The report appears in the Aug. 1 issue of the American Chemical Society's journal Environmental Science & Technology. ACS is the world's largest scientific society.
Coastal water quality is controlled by a number of complex physical and biological factors, including tidal cycles and seasonal rainfall. This complexity makes beach water monitoring difficult, with levels of bacteria in a certain area changing in just a few minutes.
For the new study, the researchers examined monitoring data compiled for beaches throughout Southern California, keeping track of tidal patterns and analyzing them for concentrations of enterococci -- bacteria that allow scientists to estimate the risk of illness from swimming in marine waters. "This is the largest array of beaches examined at the same time for a similar pattern," says Alexandria Boehm, Ph.D., an environmental engineer at Stanford University and lead author of the study.
She and her colleagues at the Southern California Coastal Water Research Project found that in the full and new phases of the moon, levels of enterococci were higher at the vast majority of the beaches studied. Boehm found that during so-called "spring tides," when water levels vary the most between high and low tides, a beach is twice as likely to be out of compliance with water quality standards. Spring tides are exceptionally high or low tides that take place during the full and new moons, but have nothing to do with the season of the year.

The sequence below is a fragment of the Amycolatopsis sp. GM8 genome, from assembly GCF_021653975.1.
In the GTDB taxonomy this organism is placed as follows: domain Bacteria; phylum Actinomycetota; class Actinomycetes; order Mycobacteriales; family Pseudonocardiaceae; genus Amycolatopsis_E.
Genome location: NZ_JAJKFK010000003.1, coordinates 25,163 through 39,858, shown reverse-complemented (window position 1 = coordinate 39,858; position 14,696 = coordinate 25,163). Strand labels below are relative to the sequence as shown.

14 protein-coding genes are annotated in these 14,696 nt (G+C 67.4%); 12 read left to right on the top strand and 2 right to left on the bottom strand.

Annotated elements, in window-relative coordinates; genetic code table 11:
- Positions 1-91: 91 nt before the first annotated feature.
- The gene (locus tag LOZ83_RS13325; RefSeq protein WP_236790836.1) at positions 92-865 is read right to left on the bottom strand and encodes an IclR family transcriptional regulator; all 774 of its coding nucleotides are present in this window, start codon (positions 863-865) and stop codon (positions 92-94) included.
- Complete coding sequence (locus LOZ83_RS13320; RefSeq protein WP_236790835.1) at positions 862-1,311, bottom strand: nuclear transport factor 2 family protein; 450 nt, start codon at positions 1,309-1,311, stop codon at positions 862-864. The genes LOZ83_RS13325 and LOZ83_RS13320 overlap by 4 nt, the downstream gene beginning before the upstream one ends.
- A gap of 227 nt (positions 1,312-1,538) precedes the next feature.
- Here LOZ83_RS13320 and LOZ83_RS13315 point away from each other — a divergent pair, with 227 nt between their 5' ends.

The results are of immediate practical use to swimmers and beach managers alike, according to Boehm. "The general public can use the phase of the moon and the tide stage to assess the relative risk o
Source:American Chemical Society